Many business wheeler-dealers ask their counterparties or collaborators to sign secrecy agreements. Some might be worried about an invention not yet patented. Others may be running an illegal operation and not want the police alerted. Governments also enter into these sorts of agreements, often to avoid “embarrassment.” But the information they hide may not really be theirs to hide–especially if the concealment exposes citizens to physical harm, financial losses or avoidable death.
Take the case of financial panics. Every one of these is explained by a circular fallacy wherein agents other than the government overspeculated. Those careless villains allegedly bought in the expectation of being able to sell at a higher price in other words. How do we know they speculated too much? Because the price “fell” and they lost more than their initial investment. Had the bottom not dropped out, that same speculation would have been Goldilocks perfect. The consequent of the argument is relied on to affirm the antecedent. This affirming the consequent was known to the Greeks as a logical fallacy thousands of years ago.
The crash of 1837 is never explained in terms of reality. Great Britain conquered India and turned it into a great opium and indigo farm. When China prohibited opium imports, Parliament needed money to send the Royal Navy to the other side of the planet to bombard and burn down Chinese cities and force the repeal of opium prohibition. To raise the money, English banks called loans and liquidated American securities such as municipal bond issues. Money became scarce, the US invaded Mexico to claim gold in California, then raised tariff rates until secession was resorted to (nullification having been tried with poor results). Yet economics professors in subsidized classrooms never mention these clear and simple facts of reality, all of them preserved in the historical record.
Similarly, the Panic of 1893 had several causes. France’s Panama Canal project was bankrupt, a free silver coinage bill was inflating that fraction or the currency, and the Chinese were angry at congressional renewal of the US policy of excluding them from immigration. Right before Grover Cleveland’s inauguration day, lame duck prohibitionist President Harrison suddenly clamped down on sea and railway smuggling of Asian products that had been skirting the protective tariff. But the the most important shock to the economy–debates in Congress over a movement to legislate the communist manifesto income tax as a permanent peacetime measure–never gets mentioned. Nevertheless the depression was so serious that the Supreme Court had to quickly strike down the income tax law in order for the economy to recover. The usual suspect, the fallacy of “overspeculation,” was rounded up and blamed.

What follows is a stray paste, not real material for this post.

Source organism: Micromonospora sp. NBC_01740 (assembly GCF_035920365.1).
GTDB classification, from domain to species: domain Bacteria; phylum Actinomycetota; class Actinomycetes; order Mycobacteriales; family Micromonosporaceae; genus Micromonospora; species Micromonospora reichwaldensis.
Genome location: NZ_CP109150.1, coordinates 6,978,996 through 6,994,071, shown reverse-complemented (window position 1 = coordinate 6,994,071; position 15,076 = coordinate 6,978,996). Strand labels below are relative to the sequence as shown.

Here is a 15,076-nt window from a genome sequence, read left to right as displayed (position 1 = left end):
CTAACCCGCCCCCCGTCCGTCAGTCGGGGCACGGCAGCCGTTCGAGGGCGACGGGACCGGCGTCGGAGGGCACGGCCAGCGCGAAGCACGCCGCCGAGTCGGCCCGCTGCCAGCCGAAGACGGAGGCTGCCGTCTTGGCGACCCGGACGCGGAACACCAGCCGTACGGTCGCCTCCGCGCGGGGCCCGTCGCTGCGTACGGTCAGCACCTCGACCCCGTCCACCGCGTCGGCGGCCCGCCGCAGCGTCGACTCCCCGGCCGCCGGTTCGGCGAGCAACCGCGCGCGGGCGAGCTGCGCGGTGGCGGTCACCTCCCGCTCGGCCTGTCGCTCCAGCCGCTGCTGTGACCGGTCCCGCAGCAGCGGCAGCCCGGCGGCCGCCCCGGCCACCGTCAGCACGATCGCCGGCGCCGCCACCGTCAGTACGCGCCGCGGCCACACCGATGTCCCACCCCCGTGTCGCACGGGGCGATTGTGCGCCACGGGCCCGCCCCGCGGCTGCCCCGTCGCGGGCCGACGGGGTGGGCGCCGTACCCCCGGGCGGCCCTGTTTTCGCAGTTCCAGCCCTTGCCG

The Panic of 1907 was also sparked in large part by the recalcitrant Chinese, this time boycotting U.S. imports because items containing morphine were not so labeled. When prohibitionist zealots leapt with whoops of joy upon Pure Food law as an open door to political meddling in beer, whiskey and foods marketing, the economy suffered an epileptic contraction. Similar events occurred in 1928, spring and fall of 1929, 1933, 1987 and 2007. In every case, politicians used the violence of law to interfere with the freedom of production and trade, often in harmless and non-toxic articles that, when left alone, offered very real harm reduction compared to their replacements under cartel-benefiting prohibitions. Thalidomide and alcohol come to mind, compared to such alternatives as hemp and lyserg saure diethylamide.
Could it be that politicians have formed another “gentleman’s agreement”–an agreement to conceal inconvenient truths and possibly penalize colleges that dare to offer political economy as part of their curriculum? Might such a subterfuge be accomplished by using federal tax proceeds to manipulate state and municipal governments and influence their educational policies and agendas? Such a move was in fact initiated shortly before the 1987 crash by using the First Lady as a surrogate for launching Orwellian “Just Say No” campaigns using schools to brainwash children with pseudoscientific disinformation.
Government information, like the government itself, belongs to the citizens who instituted and maintain that government. If the laws it enforces are just, proper and exist only to protect the rights of individuals, there is no reason for hiding the names of those who enforce those laws until such time as Congress has issued a declaration of war. Governments that use the violence of law to violate individual rights–such as the German Reich under the sway of Christian National Socialism–are criminal organizations. National Socialist military and political leaders were tried and hanged in Nuremberg during the years following the May, 1945 surrender.
But what of governments that keep from their citizens important relationships such as the statistically observable correlations between mixed-economy meddling, the financial panics that occur when these are detected, and the deleterious effects on pension funds, interest and inflation rates, and other economic measures of prosperity?
Would this not qualify as a financial crime?